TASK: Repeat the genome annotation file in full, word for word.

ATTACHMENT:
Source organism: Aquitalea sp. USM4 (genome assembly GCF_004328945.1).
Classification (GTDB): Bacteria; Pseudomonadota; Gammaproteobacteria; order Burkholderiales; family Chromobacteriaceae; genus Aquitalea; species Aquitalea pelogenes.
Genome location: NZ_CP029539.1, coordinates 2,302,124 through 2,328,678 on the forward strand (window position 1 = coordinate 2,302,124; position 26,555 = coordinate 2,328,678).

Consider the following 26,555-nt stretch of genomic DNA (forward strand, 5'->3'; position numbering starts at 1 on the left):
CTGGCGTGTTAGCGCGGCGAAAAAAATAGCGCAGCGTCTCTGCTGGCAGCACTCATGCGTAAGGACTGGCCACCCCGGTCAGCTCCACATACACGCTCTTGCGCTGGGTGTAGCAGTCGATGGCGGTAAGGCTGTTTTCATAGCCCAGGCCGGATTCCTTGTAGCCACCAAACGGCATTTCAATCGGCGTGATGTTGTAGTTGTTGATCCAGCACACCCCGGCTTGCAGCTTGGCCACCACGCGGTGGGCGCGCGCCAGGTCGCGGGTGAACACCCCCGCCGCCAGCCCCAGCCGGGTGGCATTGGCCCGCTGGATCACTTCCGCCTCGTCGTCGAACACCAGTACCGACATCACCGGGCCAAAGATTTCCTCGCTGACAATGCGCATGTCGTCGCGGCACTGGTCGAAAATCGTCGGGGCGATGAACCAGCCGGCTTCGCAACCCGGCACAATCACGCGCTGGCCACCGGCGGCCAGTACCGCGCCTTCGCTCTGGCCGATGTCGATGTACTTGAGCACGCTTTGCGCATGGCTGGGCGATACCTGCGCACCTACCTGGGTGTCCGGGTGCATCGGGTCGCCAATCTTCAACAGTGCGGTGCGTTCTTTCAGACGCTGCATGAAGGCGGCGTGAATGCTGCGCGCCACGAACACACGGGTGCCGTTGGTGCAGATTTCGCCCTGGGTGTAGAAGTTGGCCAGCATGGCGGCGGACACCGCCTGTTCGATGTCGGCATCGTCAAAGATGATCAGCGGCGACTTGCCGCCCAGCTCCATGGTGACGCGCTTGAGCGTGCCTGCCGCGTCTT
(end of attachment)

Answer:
Source organism: Aquitalea sp. USM4 (genome assembly GCF_004328945.1).
Classification (GTDB): Bacteria; Pseudomonadota; Gammaproteobacteria; order Burkholderiales; family Chromobacteriaceae; genus Aquitalea; species Aquitalea pelogenes.
Genome location: NZ_CP029539.1, coordinates 2,302,124 through 2,328,678 on the forward strand (window position 1 = coordinate 2,302,124; position 26,555 = coordinate 2,328,678).

Consider the following 26,555-nt stretch of genomic DNA (forward strand, 5'->3'; position numbering starts at 1 on the left):
CTGGCGTGTTAGCGCGGCGAAAAAAATAGCGCAGCGTCTCTGCTGGCAGCACTCATGCGTAAGGACTGGCCACCCCGGTCAGCTCCACATACACGCTCTTGCGCTGGGTGTAGCAGTCGATGGCGGTAAGGCTGTTTTCATAGCCCAGGCCGGATTCCTTGTAGCCACCAAACGGCATTTCAATCGGCGTGATGTTGTAGTTGTTGATCCAGCACACCCCGGCTTGCAGCTTGGCCACCACGCGGTGGGCGCGCGCCAGGTCGCGGGTGAACACCCCCGCCGCCAGCCCCAGCCGGGTGGCATTGGCCCGCTGGATCACTTCCGCCTCGTCGTCGAACACCAGTACCGACATCACCGGGCCAAAGATTTCCTCGCTGACAATGCGCATGTCGTCGCGGCACTGGTCGAAAATCGTCGGGGCGATGAACCAGCCGGCTTCGCAACCCGGCACAATCACGCGCTGGCCACCGGCGGCCAGTACCGCGCCTTCGCTCTGGCCGATGTCGATGTACTTGAGCACGCTTTGCGCATGGCTGGGCGATACCTGCGCACCTACCTGGGTGTCCGGGTGCATCGGGTCGCCAATCTTCAACAGTGCGGTGCGTTCTTTCAGACGCTGCATGAAGGCGGCGTGAATGCTGCGCGCCACGAACACACGGGTGCCGTTGGTGCAGATTTCGCCCTGGGTGTAGAAGTTGGCCAGCATGGCGGCGGACACCGCCTGTTCGATGTCGGCATCGTCAAAGATGATCAGCGGCGACTTGCCGCCCAGCTCCATGGTGACGCGCTTGAGCGTGCCTGCCGCGTCTT